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In defense of Alaska's acting wildlife chief

  • Author: Kevin Delaney
  • Updated: July 7, 2016
  • Published February 6, 2012

OPINION: Alaska has a new acting director of the Division of Wildlife Conservation and a good one this time. And yet it appears the Alaska Department of Fish and Game has grown so dysfunctional that even this is hard for some to recognize. Acting director Doug Vincent-Lang finds himself under attack because the old director is accused of being a poacher, because the state has been involved in Endangered Species Act issues, because Commissioner Cora Campbell can't spell so well, and because, oh yes, Vincent-Lang's credentials -- while excellent -- are not wildlife-centric.

He studied marine ecosystems where the relationships of predator and prey are so complex as to make terrestrial ecosystems look like child's play. But the premise appears to be that one must have a background in pure wildlife management to be a successful director of the Division of Wildlife.

That premise is sadly wrong in terms of management, science and most importantly the ever-present politics of natural resource management. And it is dead wrong when it comes to Vincent-Lang.

Alaska is lucky to have a cabinet level Fish and Game Department with a charge spelled out in the state Constitution. This has removed some of the politics from fish and game management in this state, but far from all. The constitutional marching orders, simply stated, call for managing fish and wildlife for sustained yield and maximum benefit. That sounds easy and is anything but. Think about the delicate and complex balancing act this mandate creates. One man's maximum benefit is a photograph of a moose; another woman's maximum benefit is the roast from a dead moose on the dinner table.

These are the sorts of issues Fish and Game deals with at a senior management level. Like it or not, when you take an appointment as commissioner, special assistant or division director at the Department of Fish and Game you are going to work at the intellectual intersection where the "rubber" of science and management meets the "road" of the larger, more complex, political and social world. Purists, be they retired wildlife biologists or others, can bemoan this fact if they like, but to ignore it is neither realistic nor helpful.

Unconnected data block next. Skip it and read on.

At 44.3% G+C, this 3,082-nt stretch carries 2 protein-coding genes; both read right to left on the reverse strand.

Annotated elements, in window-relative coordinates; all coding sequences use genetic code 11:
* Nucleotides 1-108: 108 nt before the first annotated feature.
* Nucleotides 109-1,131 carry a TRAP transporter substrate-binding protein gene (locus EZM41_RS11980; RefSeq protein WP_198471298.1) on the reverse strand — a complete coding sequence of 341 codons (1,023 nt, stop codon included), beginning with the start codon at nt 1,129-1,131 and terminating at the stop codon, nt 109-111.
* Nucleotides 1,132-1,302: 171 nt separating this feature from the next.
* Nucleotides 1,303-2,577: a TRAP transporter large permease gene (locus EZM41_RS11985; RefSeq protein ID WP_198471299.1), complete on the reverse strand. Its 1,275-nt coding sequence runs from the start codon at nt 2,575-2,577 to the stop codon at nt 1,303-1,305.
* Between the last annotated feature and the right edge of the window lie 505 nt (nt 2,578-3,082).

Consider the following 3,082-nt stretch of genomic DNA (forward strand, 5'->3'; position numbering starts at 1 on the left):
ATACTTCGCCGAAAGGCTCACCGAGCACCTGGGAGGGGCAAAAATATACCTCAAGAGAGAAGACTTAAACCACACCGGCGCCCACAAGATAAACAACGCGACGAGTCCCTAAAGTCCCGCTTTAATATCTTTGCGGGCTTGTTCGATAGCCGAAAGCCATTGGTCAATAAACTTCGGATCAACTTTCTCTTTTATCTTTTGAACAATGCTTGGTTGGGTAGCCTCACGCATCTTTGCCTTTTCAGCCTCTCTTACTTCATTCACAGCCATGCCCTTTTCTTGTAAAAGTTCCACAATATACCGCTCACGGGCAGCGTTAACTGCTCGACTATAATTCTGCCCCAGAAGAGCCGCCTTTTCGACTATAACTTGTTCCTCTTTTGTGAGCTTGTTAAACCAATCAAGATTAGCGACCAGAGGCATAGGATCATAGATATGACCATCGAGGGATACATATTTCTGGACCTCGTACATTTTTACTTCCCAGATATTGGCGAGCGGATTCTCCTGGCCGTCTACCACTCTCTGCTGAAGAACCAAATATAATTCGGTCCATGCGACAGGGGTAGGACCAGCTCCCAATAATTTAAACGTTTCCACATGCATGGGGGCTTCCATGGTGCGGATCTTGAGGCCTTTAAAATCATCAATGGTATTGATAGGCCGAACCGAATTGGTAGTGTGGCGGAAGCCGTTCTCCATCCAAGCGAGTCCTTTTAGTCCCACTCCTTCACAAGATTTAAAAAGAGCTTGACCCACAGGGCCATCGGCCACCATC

A study of the characteristics of successful leaders of state fish and wildlife management was conducted in the 1990s by the U.S. Fish and Wildlife Service. It did not find a degree in wildlife science the most important ingredient of success. What the study found to be important were a background in the science of fish and wildlife management in general, an ability to communicate effectively and listen carefully, the capability to foster team building, the capacity to help create and communicate a vision of success, and an understanding of the political landscape that must be negotiated. Few individuals were found to possess all or most of these important qualifications.

Many lack too many of them. Some of the best scientists in the world make crappy managers and leaders. They're better with fish, or wildlife, than they are with people and budgets. And the top jobs at Fish and Game are all about people and budgets.

All divisions within the Alaska Department of Fish and Game operate under the same constitutional mandate with their duties spelled out in Title 16 of the state statutes. All answer to the same committees of the Alaska Legislature. The budgeting process and administrative responsibilities for all the divisions are the same. Funding sources are the same. The Board of Fisheries and the Board of Game derive their powers from very similar state statutes and function in much the same way.

Wildlife science does not subscribe to some strange and different scientific method than fisheries science. Both peer review and publication processes are the same. There is, in fact, more similar about these sciences than different.

In an ideal situation, of course, the director of a division within the Department of Fish and Game would have all of the characteristics listed by the U.S. Fish and Wildlife Service, plus experience with the duties of the division and a history therein. But people like that are rare, and where you get your science seems to matter little in running a division. The management disasters of which I'm aware in Alaska and around the country have not come from having a fish versus a wildlife background.